Maulana Wahiduddin Khan | Principles of Life | Al-Risala, June 1988
Joseph Conrad, born in 1857 in Berdychiv, Ukraine, was orphaned in infancy, and since he had neither a formal education nor the backing of relatives, he had to support himself by working as a seaman. He travelled to various countries, at last reaching England in 1886, where he became a British citizen.
During his stay in Britain, where he died in 1924, he worked extremely hard to learn English, and his progress was such that he succeeded in becoming a novelist. His books, acclaimed as works of great literary merit, were eventually accepted as English classics, and, amongst the living writers of his time, he was ranked second only to Thomas Hardy.
An Englishman once told me that his English teacher in college had instructed him to “read Joseph Conrad, because he writes beautiful English.” Yet, according to the publisher of his book, Lord Jim, “he made his name as a stylist in English, although he was unable to speak a word of the language before he was nineteen.” The critical seal of approval has been set all the more firmly on his books by their having become permanent additions to the curricula of British universities.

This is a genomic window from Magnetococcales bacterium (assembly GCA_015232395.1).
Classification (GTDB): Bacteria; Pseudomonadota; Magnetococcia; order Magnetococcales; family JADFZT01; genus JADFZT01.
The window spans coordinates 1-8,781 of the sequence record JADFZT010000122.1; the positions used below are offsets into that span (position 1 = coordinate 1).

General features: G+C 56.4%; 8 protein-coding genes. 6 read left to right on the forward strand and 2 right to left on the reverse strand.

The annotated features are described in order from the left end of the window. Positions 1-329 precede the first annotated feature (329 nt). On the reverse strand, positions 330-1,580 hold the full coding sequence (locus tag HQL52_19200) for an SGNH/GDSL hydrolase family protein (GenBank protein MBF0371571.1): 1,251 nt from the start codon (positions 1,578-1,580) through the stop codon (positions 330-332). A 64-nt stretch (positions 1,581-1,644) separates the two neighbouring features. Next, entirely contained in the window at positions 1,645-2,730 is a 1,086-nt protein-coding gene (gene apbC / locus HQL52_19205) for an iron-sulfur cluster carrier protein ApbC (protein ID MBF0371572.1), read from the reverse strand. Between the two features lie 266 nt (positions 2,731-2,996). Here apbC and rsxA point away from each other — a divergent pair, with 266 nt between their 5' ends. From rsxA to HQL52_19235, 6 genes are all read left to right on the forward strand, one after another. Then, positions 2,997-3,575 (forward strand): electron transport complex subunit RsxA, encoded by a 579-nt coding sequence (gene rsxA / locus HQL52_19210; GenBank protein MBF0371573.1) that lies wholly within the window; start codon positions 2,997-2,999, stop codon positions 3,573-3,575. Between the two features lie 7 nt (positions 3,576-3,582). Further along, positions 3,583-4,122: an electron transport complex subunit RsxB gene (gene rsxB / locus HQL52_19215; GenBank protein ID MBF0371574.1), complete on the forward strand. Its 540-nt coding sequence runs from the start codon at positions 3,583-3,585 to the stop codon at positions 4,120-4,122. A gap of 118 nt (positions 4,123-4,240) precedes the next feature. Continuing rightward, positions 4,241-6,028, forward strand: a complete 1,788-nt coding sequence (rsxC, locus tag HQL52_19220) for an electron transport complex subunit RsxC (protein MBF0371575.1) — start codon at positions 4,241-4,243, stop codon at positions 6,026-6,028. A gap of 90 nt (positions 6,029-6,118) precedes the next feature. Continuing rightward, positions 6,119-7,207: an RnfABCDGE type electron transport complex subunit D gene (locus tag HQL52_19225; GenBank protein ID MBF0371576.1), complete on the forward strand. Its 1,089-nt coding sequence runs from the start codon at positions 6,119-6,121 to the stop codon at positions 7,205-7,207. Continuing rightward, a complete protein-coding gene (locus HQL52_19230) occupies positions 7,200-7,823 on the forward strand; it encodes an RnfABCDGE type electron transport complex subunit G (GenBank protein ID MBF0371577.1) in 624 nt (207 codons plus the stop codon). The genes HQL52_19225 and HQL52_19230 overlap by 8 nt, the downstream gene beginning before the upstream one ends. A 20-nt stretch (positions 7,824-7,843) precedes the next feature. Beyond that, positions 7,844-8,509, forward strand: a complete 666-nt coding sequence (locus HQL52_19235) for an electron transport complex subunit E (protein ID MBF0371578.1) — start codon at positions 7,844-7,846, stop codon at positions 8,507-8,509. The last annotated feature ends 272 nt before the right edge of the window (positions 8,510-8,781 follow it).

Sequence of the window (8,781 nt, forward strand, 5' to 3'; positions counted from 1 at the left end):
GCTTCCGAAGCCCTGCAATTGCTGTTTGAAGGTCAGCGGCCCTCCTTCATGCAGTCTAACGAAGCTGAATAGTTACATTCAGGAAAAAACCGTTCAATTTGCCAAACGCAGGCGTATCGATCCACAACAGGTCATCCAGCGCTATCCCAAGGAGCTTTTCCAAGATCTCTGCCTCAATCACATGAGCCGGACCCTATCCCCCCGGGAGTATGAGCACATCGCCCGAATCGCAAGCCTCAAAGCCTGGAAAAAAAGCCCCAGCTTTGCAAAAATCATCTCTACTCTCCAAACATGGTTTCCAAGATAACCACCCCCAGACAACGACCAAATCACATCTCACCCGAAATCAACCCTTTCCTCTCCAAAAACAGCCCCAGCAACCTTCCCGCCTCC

Conrad’s career as a writer is a clear indication that anything can be achieved by hard work. One may be born poor, but that does not mean that he cannot educate himself, or–as in Conrad’s case–master a foreign language as if it were his own. In spite of being insignificant in the eyes of the world, it is quite possible, by dint of hard work to write something so great that the best minds of our civilization feel compelled to read it.